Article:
Competing Interactions and Pattern Formation in Nanoworld

Competing Interactions and Pattern Formation in Nanoworld

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Systems displaying competing interactions of some kind are widespread much more, in fact, as commonly anticipated (magnetic and Ising type interactions or the dynamics of DNA molecules being only two popular examples). Written for researchers in the field with different professional backgrounds, this volume classifies phenomena not by system but rather by the type of competing interactions involved. This allows for a straightforward presentation of the underlying principles and the universal laws governing the behaviour of different systems. Starting with a historical overview, the author proceeds by describing self competitions of various types of interactions (such as diploar or multipolar interactions), competitions between a short range and a long range interaction (as in Ising systems or DNA models) or between a long range interaction and an anisotropy (as in ultrathin magnetic films or magnetic nanoparticles) and finally competitions between interactions of the same range (as in spin glasses). Each chapter contains a few problems with solutions which provide suitable material for lecturers of mathematics and physics as well as biology courses. A vast body of references to the original literature make the volume self contained and ideally suited to master this interdisciplinary field.show more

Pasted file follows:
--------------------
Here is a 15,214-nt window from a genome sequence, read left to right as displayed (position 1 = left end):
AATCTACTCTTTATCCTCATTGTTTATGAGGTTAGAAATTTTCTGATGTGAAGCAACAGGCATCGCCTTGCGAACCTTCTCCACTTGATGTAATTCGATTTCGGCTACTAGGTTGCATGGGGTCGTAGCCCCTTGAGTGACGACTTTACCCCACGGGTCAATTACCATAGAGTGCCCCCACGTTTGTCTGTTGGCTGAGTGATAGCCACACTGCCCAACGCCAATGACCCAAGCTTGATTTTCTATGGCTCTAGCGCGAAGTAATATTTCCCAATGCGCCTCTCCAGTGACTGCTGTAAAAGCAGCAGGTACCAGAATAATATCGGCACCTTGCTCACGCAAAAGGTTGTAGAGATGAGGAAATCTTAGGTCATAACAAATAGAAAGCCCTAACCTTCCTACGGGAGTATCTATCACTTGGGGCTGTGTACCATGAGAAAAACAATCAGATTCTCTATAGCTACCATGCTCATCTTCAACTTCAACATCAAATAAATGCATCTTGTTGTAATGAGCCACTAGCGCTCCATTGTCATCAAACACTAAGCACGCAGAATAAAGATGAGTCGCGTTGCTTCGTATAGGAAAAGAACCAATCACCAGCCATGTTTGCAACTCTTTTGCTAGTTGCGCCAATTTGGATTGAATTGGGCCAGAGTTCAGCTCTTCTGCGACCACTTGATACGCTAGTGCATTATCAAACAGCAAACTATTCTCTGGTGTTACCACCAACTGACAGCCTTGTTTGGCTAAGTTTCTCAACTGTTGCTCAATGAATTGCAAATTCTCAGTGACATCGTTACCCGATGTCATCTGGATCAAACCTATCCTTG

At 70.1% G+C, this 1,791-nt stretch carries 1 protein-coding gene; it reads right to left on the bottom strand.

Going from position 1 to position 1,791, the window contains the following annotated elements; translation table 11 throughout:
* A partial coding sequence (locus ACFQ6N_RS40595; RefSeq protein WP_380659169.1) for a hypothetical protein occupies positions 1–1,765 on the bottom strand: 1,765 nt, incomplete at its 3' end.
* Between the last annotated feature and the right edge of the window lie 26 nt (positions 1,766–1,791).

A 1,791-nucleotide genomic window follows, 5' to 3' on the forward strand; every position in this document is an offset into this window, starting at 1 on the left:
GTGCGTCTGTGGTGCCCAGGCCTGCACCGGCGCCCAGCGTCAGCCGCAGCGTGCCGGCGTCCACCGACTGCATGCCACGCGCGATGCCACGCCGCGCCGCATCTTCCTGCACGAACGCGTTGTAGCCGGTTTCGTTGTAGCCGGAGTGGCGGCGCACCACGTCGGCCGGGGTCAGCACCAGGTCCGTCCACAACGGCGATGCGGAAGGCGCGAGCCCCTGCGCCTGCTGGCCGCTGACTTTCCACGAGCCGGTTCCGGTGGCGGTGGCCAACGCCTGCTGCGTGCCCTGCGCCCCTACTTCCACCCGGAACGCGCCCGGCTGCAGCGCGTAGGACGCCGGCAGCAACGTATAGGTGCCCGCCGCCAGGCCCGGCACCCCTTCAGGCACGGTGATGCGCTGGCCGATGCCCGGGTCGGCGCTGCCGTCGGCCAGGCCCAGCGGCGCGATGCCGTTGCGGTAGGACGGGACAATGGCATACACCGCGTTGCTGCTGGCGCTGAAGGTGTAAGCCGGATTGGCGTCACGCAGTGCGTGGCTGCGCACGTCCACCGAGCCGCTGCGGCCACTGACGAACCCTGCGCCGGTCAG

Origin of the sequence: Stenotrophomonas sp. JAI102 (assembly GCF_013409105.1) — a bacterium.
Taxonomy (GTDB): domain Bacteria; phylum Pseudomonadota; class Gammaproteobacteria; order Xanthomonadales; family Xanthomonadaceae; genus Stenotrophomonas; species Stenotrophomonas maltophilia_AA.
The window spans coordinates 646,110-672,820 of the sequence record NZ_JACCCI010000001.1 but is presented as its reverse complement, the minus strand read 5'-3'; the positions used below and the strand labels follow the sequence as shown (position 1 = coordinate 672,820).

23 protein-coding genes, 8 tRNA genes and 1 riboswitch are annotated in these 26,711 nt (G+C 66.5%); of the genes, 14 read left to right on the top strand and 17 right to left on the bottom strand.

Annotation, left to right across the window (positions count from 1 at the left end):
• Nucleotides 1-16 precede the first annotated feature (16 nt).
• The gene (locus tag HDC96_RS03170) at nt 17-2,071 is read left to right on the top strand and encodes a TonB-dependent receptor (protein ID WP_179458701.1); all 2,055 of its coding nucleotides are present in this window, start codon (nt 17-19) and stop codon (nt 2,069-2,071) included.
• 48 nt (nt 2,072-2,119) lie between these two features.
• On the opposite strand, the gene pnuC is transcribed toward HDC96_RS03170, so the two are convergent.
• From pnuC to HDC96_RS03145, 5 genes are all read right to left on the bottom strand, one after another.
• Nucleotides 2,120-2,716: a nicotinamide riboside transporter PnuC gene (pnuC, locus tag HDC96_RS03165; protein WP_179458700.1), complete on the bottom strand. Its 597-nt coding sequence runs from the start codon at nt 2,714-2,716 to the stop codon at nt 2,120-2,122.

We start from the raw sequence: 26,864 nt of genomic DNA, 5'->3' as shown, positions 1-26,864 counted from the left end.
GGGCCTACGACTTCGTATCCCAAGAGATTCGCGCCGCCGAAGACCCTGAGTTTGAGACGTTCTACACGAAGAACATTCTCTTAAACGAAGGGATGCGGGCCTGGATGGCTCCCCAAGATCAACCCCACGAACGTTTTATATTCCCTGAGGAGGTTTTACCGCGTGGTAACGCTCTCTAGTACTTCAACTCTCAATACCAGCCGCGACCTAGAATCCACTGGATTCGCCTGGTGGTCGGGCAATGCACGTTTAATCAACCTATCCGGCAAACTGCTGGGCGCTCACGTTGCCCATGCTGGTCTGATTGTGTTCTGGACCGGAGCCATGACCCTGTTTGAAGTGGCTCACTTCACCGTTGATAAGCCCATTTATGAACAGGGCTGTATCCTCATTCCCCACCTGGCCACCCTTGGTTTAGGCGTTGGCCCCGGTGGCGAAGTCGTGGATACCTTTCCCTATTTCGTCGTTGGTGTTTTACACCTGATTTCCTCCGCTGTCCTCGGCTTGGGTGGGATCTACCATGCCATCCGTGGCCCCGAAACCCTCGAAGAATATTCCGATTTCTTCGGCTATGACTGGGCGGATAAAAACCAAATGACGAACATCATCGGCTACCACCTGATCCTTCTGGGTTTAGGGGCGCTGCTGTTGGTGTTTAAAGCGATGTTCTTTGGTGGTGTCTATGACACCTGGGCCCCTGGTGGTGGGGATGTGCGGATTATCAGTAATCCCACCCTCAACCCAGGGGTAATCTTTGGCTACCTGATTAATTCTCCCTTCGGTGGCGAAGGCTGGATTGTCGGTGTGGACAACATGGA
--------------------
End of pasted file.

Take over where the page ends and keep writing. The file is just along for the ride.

Product details

  • Other digital | 215 pages
  • 170 x 240 x 170mm | 577g
  • Wiley-VCH Verlag GmbH
  • Weinheim, Germany
  • 3527610502
  • 9783527610501

Author information

Primary Audience: Training directors, human resource professionals, chief learning officers, and other senior executives/directors who are charged with workforce development.show more

Table of contents